Agent Orange is a herbicide and defoliant chemical. It is widely known for its use by the U.S. military as part of its herbicidal warfare program, Operation Ranch Hand, during the Vietnam War from 1961 to 1971. It was a mixture of equal parts of two herbicides, 2,4,5-T and 2,4-D. The chemical damaged the health of people who came into contact with it as well as extensively contaminated the environment.
Environment: Agent Orange caused enormous environmental damage in Vietnam. Over 3,100,000 hectares (31,000 km2) of forest were defoliated. Defoliants eroded tree cover and seedling forest stock, making reforestation difficult in numerous areas. Animal species diversity sharply reduced in contrast with unsprayed areas.
Toxicology: Due to its fat-soluble nature, agent orange/dioxin enters through physical contact or ingestion. Dioxin easily accumulates in the food chain. Dioxin enters the body by attaching to a protein called the aryl hydrocarbon receptor (AhR), a transcription factor. When dioxin binds to AhR, the protein moves to the nucleus, where it influences gene expression.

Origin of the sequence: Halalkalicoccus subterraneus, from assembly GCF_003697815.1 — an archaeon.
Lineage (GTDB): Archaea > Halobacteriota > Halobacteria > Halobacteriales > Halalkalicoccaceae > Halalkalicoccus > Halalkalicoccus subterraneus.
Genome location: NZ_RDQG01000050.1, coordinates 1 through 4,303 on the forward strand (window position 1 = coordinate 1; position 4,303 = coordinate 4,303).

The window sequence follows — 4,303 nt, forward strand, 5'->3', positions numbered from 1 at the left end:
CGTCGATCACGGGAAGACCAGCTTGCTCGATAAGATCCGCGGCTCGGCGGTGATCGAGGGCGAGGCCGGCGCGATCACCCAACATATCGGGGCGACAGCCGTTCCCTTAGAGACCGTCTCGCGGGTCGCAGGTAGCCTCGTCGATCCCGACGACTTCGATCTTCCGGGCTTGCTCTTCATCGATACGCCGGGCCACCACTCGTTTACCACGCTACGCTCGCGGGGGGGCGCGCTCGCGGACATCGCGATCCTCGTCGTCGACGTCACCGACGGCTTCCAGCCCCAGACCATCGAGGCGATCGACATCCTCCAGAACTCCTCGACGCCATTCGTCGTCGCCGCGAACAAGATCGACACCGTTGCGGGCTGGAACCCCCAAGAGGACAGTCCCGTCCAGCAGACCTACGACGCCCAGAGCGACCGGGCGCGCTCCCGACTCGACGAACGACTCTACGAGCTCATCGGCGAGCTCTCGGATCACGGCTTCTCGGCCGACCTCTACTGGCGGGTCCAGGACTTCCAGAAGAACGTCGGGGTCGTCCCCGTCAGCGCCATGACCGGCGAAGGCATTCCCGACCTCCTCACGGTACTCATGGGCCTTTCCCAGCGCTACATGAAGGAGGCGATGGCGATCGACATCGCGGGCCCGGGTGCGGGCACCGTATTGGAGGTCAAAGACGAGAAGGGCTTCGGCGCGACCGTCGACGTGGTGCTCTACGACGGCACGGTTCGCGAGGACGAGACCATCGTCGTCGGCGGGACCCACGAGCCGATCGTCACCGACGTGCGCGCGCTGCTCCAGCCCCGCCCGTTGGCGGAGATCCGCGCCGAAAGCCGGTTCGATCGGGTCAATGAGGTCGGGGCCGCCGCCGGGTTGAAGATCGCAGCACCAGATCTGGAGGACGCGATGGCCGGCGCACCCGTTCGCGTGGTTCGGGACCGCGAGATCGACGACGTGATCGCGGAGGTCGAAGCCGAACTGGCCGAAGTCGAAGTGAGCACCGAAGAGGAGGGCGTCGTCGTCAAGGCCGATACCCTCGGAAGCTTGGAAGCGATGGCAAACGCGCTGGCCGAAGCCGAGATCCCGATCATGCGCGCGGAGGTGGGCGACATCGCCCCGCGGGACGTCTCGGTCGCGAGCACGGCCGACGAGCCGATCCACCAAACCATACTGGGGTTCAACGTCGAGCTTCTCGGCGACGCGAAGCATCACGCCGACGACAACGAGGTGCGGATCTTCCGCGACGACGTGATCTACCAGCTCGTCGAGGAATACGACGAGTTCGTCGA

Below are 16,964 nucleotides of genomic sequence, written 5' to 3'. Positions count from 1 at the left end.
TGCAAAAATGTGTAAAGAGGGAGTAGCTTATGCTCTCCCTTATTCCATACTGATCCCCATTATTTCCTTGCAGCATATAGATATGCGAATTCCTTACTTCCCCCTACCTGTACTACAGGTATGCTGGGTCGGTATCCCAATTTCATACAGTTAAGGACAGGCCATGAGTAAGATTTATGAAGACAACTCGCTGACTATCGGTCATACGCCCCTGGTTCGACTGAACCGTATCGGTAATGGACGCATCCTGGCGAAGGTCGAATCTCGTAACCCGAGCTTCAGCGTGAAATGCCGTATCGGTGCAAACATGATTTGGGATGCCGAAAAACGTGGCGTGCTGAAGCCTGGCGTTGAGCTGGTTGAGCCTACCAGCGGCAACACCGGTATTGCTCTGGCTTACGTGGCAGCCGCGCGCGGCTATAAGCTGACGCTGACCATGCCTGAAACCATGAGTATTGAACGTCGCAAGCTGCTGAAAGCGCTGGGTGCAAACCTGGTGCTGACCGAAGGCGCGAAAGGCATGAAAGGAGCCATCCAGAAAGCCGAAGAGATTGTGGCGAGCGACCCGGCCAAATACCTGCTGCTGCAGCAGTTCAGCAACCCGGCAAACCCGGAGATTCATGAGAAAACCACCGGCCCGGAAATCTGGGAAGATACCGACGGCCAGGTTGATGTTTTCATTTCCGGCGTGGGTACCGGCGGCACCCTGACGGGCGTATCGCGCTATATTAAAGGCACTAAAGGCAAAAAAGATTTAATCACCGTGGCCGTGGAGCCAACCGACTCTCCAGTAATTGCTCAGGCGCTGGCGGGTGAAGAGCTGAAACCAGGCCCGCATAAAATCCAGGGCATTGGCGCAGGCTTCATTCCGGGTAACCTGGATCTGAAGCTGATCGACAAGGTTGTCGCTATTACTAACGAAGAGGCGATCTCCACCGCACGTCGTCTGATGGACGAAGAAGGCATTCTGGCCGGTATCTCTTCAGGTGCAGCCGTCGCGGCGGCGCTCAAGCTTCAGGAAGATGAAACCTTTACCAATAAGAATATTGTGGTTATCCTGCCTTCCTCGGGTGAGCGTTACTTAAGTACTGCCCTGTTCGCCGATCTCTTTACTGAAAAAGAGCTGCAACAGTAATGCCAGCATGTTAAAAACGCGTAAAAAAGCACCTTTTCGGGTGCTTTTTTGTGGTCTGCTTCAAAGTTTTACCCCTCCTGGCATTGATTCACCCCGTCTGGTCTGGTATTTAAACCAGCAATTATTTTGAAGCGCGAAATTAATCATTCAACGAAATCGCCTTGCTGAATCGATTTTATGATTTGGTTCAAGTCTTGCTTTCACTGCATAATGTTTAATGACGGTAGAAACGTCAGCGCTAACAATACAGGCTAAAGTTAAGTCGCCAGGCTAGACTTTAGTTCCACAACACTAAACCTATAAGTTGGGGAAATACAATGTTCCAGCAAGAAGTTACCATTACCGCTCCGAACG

Vietnam War: The government of Vietnam says that 4 million of its citizens were exposed to Agent Orange, and as many as 3 million have suffered illnesses because of it. The Red Cross of Vietnam estimates that up to 1 million people are disabled or have health problems due to contaminated Agent Orange. According to a study by Dr. Nguyen Viet Nhan, children in the areas where Agent Orange was used have been affected and have multiple health problems, including cleft palate, mental disabilities, hernias, and extra fingers and toes. In the 1970s, high levels of dioxin were found in the breast milk of South Vietnamese women, and in the blood of U.S. military personnel who had served in Vietnam. The most affected zones are the mountainous area along Truong Son (Long Mountains) and the border between Vietnam and Cambodia. The affected residents are living in substandard conditions with many genetic diseases. Several Children showed birth defects due to this.